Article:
Signs to Cerro Chato at the Arenal Observatory Lodge

Signs to Cerro Chato at the
Arenal Observatory Lodge

It is also recommended that you don’t begin this hike after noon.  Average hikers will need a full two hours to climb up, perhaps an hour taking in the lagoon experience, and another two hours making your way back.

To access the trail-head, go to the Arenal Observatory Lodge (directions).  The charge to enter the lodge is $8 USD per person.  If you’re driving, the guard will direct you further up the main road to parking near the reception area.  The lodge itself boasts amazing close-up views of Arenal Volcano.  Once parked, follow the signs (which are readily visible around the lodge parking area) to Cerro Chato.

The first thirty minutes unfold over gravel roads that roll past picturesque farmland and unique trees. Magnificent views of the Arenal Volcano are available only at this point during the hike, so take your photos here.

Views of Arenal Volcano along the way to Cerro Chato.

Views of Arenal Volcano along the way to Cerro Chato.

You will eventually approach a sign with an arrow pointing left of the rainforest canopy. (See photo below.)  It might not be immediately apparent, but follow the trail directly into the rainforest canopy.  You’ll see additional signs for Cerro Chato once in the canopy.  This is where the fun begins!

Trail starts into the rainforest canopy

Trail starts into the rainforest canopy

The trail will lead you through dense rainforest.  After another hour, you’ll reach the summit of Cerro Chato where the green lagoon makes its first appearance directly below.  This is a great spot to take a quick break, sit on a tree root and and reload with a power bar since the green lagoon itself doesn’t have any place to sit.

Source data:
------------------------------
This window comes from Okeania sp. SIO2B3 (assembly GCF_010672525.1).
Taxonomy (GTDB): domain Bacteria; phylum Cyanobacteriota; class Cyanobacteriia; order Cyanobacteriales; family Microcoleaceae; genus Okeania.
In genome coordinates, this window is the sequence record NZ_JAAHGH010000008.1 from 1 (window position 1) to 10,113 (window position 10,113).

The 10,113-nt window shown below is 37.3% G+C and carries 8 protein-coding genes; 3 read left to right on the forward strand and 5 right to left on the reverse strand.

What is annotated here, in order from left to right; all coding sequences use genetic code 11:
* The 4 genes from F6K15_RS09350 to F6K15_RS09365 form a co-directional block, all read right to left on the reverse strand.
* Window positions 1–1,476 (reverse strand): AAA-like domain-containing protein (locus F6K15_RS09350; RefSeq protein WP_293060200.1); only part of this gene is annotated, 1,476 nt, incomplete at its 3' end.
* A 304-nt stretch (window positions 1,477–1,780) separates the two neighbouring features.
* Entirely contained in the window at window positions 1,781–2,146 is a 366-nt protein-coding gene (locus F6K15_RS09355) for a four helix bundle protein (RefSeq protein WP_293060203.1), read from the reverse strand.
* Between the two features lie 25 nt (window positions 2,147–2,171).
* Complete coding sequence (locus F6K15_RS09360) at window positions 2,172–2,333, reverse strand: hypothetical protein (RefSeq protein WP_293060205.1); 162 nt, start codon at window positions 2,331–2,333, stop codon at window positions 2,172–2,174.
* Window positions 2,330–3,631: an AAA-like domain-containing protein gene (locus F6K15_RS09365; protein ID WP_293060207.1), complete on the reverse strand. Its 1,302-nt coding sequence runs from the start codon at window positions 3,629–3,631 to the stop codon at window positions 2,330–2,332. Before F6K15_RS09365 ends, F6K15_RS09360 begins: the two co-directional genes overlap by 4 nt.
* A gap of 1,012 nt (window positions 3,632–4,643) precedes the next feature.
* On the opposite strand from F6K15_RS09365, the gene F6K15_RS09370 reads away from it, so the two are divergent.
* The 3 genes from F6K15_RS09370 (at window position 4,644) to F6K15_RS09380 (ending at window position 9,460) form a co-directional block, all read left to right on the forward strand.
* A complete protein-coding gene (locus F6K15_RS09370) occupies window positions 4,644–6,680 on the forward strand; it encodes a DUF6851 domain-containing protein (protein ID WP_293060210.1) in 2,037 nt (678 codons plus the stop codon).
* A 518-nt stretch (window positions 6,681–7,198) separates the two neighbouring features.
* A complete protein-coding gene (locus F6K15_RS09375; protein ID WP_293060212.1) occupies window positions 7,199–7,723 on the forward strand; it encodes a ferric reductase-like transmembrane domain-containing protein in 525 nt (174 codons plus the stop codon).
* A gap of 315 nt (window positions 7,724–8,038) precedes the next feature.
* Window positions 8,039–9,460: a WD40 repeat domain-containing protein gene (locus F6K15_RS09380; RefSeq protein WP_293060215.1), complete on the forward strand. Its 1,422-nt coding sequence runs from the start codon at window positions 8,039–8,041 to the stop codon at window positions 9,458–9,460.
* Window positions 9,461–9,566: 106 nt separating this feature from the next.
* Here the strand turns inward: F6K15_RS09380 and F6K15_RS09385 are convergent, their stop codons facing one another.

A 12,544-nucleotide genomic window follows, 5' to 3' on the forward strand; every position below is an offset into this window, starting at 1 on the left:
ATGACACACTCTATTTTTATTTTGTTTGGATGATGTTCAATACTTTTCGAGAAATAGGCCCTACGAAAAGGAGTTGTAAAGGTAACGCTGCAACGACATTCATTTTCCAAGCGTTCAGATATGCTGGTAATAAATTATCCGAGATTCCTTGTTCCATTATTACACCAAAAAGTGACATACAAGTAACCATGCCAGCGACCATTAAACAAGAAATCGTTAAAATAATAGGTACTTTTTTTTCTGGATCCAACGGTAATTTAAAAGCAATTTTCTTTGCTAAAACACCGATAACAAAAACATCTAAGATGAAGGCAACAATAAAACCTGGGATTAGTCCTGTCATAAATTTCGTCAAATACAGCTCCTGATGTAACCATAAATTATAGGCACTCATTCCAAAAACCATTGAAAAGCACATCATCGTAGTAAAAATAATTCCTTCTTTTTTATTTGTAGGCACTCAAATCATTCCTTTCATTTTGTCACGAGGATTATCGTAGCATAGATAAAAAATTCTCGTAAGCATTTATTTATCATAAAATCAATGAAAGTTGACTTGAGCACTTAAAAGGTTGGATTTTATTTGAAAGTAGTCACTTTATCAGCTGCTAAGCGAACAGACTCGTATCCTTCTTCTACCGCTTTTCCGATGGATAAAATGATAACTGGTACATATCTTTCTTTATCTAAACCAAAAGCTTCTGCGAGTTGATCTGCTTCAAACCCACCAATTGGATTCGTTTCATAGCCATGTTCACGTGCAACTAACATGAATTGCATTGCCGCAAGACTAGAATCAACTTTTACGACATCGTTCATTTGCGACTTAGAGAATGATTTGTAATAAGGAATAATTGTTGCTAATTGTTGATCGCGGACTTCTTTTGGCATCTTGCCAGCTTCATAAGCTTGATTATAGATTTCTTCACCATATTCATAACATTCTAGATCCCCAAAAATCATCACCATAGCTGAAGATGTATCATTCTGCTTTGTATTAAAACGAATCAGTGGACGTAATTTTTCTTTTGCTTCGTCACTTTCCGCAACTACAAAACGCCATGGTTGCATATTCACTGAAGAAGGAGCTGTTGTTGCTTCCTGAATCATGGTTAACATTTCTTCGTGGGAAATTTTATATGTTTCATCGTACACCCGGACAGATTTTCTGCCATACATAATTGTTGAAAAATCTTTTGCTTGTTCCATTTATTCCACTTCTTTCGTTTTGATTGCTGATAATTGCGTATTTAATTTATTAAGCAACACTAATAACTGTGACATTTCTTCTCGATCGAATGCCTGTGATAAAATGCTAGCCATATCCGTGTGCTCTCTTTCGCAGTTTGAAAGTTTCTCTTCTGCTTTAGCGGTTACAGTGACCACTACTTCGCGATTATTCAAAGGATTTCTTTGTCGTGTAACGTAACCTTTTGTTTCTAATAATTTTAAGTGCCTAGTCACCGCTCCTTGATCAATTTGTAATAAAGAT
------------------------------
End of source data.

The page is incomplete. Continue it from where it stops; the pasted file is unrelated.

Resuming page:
Descending the crater toward the lagoon.

Descending the crater toward the lagoon.

The last leg of your hike, scaling down the crater to the green lagoon, is the most difficult part of the trip.  Although average hikers will be able to do this in 20-30 minutes, take your time to ensure secure footing and safely progress down the remainder of the trail. Fortunately, scaling back up the crater is much easier.

Once you’ve reached the lagoon, take a dip in the emerald green water and revel in your accomplishment!  The water is generally pretty cold, but it’s perfect after a strenuous two-hour hike and for washing off your muddy legs.  If you stay still while in the lagoon, you’ll  feel little fish crowd around your feet to nibble at your skin… a very surreal experience and not the best scenario for those who are very ticklish!

Joyce taking a dip in the emerald green lagoon of Cerro Chato's crater

Joyce taking a dip in the emerald green lagoon of Cerro Chato’s crater

After completing your hike, grab a cold beer at the lodge for the perfect ending to your hike.

Hike Vitals:

Cerro Chato (Dormant Volcano)
Height: 3,740 ft (1,140m)
Hike Time: Approximately 4 hrs round trip